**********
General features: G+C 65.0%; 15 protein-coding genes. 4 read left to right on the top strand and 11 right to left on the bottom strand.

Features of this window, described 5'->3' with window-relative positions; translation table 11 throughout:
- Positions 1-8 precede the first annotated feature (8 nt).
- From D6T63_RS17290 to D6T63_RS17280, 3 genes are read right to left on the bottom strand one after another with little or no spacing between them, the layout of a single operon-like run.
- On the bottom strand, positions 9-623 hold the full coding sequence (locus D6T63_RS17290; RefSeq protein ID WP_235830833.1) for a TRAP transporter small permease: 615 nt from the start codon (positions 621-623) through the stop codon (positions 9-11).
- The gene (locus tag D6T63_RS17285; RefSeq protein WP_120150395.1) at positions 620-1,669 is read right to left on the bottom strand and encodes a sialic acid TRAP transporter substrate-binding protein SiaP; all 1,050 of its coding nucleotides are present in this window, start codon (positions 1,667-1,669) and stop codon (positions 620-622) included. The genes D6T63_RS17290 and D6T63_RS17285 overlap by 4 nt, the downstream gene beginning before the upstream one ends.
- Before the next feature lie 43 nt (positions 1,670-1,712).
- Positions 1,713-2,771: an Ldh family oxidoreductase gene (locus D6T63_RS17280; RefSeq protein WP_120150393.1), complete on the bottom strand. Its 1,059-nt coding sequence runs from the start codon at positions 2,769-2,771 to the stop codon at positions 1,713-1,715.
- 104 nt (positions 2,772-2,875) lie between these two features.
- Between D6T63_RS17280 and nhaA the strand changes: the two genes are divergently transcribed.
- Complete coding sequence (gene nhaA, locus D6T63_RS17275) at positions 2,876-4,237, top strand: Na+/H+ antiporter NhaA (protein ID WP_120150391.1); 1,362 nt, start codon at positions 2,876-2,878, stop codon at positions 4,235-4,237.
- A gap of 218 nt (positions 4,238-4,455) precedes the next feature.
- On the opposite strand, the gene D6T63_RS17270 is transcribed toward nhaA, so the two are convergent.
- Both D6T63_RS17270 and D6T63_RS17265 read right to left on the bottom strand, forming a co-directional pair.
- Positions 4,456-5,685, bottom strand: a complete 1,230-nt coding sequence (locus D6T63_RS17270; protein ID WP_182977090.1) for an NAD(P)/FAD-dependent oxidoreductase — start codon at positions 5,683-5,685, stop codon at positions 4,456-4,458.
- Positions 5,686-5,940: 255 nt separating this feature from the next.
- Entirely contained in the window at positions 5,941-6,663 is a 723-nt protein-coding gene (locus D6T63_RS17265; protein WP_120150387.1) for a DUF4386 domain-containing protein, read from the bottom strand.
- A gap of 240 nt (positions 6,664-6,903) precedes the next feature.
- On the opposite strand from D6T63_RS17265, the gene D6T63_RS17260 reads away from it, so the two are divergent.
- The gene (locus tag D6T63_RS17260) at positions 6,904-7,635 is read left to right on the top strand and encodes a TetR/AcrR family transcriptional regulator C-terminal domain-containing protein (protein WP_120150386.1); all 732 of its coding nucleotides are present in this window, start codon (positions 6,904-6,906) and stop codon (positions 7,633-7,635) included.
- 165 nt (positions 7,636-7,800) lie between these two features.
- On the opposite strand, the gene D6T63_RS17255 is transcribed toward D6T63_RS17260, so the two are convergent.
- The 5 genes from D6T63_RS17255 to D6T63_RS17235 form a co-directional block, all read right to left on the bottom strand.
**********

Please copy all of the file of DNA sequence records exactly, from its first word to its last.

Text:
General features: G+C 65.0%; 15 protein-coding genes. 4 read left to right on the top strand and 11 right to left on the bottom strand.

Features of this window, described 5'->3' with window-relative positions; translation table 11 throughout:
- Positions 1-8 precede the first annotated feature (8 nt).
- From D6T63_RS17290 to D6T63_RS17280, 3 genes are read right to left on the bottom strand one after another with little or no spacing between them, the layout of a single operon-like run.
- On the bottom strand, positions 9-623 hold the full coding sequence (locus D6T63_RS17290; RefSeq protein ID WP_235830833.1) for a TRAP transporter small permease: 615 nt from the start codon (positions 621-623) through the stop codon (positions 9-11).
- The gene (locus tag D6T63_RS17285; RefSeq protein WP_120150395.1) at positions 620-1,669 is read right to left on the bottom strand and encodes a sialic acid TRAP transporter substrate-binding protein SiaP; all 1,050 of its coding nucleotides are present in this window, start codon (positions 1,667-1,669) and stop codon (positions 620-622) included. The genes D6T63_RS17290 and D6T63_RS17285 overlap by 4 nt, the downstream gene beginning before the upstream one ends.
- Before the next feature lie 43 nt (positions 1,670-1,712).
- Positions 1,713-2,771: an Ldh family oxidoreductase gene (locus D6T63_RS17280; RefSeq protein WP_120150393.1), complete on the bottom strand. Its 1,059-nt coding sequence runs from the start codon at positions 2,769-2,771 to the stop codon at positions 1,713-1,715.
- 104 nt (positions 2,772-2,875) lie between these two features.
- Between D6T63_RS17280 and nhaA the strand changes: the two genes are divergently transcribed.
- Complete coding sequence (gene nhaA, locus D6T63_RS17275) at positions 2,876-4,237, top strand: Na+/H+ antiporter NhaA (protein ID WP_120150391.1); 1,362 nt, start codon at positions 2,876-2,878, stop codon at positions 4,235-4,237.
- A gap of 218 nt (positions 4,238-4,455) precedes the next feature.
- On the opposite strand, the gene D6T63_RS17270 is transcribed toward nhaA, so the two are convergent.
- Both D6T63_RS17270 and D6T63_RS17265 read right to left on the bottom strand, forming a co-directional pair.
- Positions 4,456-5,685, bottom strand: a complete 1,230-nt coding sequence (locus D6T63_RS17270; protein ID WP_182977090.1) for an NAD(P)/FAD-dependent oxidoreductase — start codon at positions 5,683-5,685, stop codon at positions 4,456-4,458.
- Positions 5,686-5,940: 255 nt separating this feature from the next.
- Entirely contained in the window at positions 5,941-6,663 is a 723-nt protein-coding gene (locus D6T63_RS17265; protein WP_120150387.1) for a DUF4386 domain-containing protein, read from the bottom strand.
- A gap of 240 nt (positions 6,664-6,903) precedes the next feature.
- On the opposite strand from D6T63_RS17265, the gene D6T63_RS17260 reads away from it, so the two are divergent.
- The gene (locus tag D6T63_RS17260) at positions 6,904-7,635 is read left to right on the top strand and encodes a TetR/AcrR family transcriptional regulator C-terminal domain-containing protein (protein WP_120150386.1); all 732 of its coding nucleotides are present in this window, start codon (positions 6,904-6,906) and stop codon (positions 7,633-7,635) included.
- 165 nt (positions 7,636-7,800) lie between these two features.
- On the opposite strand, the gene D6T63_RS17255 is transcribed toward D6T63_RS17260, so the two are convergent.
- The 5 genes from D6T63_RS17255 to D6T63_RS17235 form a co-directional block, all read right to left on the bottom strand.